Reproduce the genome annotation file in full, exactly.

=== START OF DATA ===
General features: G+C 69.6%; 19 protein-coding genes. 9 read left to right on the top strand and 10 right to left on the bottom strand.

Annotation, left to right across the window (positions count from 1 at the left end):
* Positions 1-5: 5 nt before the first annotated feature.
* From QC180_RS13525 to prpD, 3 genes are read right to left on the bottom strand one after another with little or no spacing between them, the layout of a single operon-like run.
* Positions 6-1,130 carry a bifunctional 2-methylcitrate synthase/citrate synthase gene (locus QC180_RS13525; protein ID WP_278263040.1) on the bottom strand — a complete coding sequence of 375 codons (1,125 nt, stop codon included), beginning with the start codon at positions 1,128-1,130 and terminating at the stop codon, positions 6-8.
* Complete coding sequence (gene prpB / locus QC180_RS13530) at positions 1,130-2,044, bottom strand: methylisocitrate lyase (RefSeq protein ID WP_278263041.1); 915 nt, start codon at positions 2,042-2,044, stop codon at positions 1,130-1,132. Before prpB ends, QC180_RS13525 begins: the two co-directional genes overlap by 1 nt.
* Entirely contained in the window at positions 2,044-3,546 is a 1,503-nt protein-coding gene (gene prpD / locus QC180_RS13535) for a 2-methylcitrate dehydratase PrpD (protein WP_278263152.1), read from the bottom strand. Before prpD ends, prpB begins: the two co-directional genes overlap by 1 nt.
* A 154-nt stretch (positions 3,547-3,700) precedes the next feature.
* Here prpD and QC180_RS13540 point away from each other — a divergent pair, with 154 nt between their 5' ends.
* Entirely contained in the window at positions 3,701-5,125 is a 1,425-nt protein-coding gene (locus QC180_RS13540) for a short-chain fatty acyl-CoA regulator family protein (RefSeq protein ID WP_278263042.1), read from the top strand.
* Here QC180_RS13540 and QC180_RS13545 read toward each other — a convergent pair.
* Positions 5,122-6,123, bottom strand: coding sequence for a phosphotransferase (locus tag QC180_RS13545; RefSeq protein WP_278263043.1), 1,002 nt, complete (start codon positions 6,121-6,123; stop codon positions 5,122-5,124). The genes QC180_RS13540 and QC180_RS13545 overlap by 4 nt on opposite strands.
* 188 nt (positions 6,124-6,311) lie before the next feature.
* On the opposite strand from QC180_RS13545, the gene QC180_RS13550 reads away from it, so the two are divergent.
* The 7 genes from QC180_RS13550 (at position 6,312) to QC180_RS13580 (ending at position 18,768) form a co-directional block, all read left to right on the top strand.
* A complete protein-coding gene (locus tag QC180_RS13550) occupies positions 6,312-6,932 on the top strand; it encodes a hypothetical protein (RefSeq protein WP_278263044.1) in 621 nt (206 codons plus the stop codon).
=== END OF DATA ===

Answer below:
General features: G+C 69.6%; 19 protein-coding genes. 9 read left to right on the top strand and 10 right to left on the bottom strand.

Annotation, left to right across the window (positions count from 1 at the left end):
* Positions 1-5: 5 nt before the first annotated feature.
* From QC180_RS13525 to prpD, 3 genes are read right to left on the bottom strand one after another with little or no spacing between them, the layout of a single operon-like run.
* Positions 6-1,130 carry a bifunctional 2-methylcitrate synthase/citrate synthase gene (locus QC180_RS13525; protein ID WP_278263040.1) on the bottom strand — a complete coding sequence of 375 codons (1,125 nt, stop codon included), beginning with the start codon at positions 1,128-1,130 and terminating at the stop codon, positions 6-8.
* Complete coding sequence (gene prpB / locus QC180_RS13530) at positions 1,130-2,044, bottom strand: methylisocitrate lyase (RefSeq protein ID WP_278263041.1); 915 nt, start codon at positions 2,042-2,044, stop codon at positions 1,130-1,132. Before prpB ends, QC180_RS13525 begins: the two co-directional genes overlap by 1 nt.
* Entirely contained in the window at positions 2,044-3,546 is a 1,503-nt protein-coding gene (gene prpD / locus QC180_RS13535) for a 2-methylcitrate dehydratase PrpD (protein WP_278263152.1), read from the bottom strand. Before prpD ends, prpB begins: the two co-directional genes overlap by 1 nt.
* A 154-nt stretch (positions 3,547-3,700) precedes the next feature.
* Here prpD and QC180_RS13540 point away from each other — a divergent pair, with 154 nt between their 5' ends.
* Entirely contained in the window at positions 3,701-5,125 is a 1,425-nt protein-coding gene (locus QC180_RS13540) for a short-chain fatty acyl-CoA regulator family protein (RefSeq protein ID WP_278263042.1), read from the top strand.
* Here QC180_RS13540 and QC180_RS13545 read toward each other — a convergent pair.
* Positions 5,122-6,123, bottom strand: coding sequence for a phosphotransferase (locus tag QC180_RS13545; RefSeq protein WP_278263043.1), 1,002 nt, complete (start codon positions 6,121-6,123; stop codon positions 5,122-5,124). The genes QC180_RS13540 and QC180_RS13545 overlap by 4 nt on opposite strands.
* 188 nt (positions 6,124-6,311) lie before the next feature.
* On the opposite strand from QC180_RS13545, the gene QC180_RS13550 reads away from it, so the two are divergent.
* The 7 genes from QC180_RS13550 (at position 6,312) to QC180_RS13580 (ending at position 18,768) form a co-directional block, all read left to right on the top strand.
* A complete protein-coding gene (locus tag QC180_RS13550) occupies positions 6,312-6,932 on the top strand; it encodes a hypothetical protein (RefSeq protein WP_278263044.1) in 621 nt (206 codons plus the stop codon).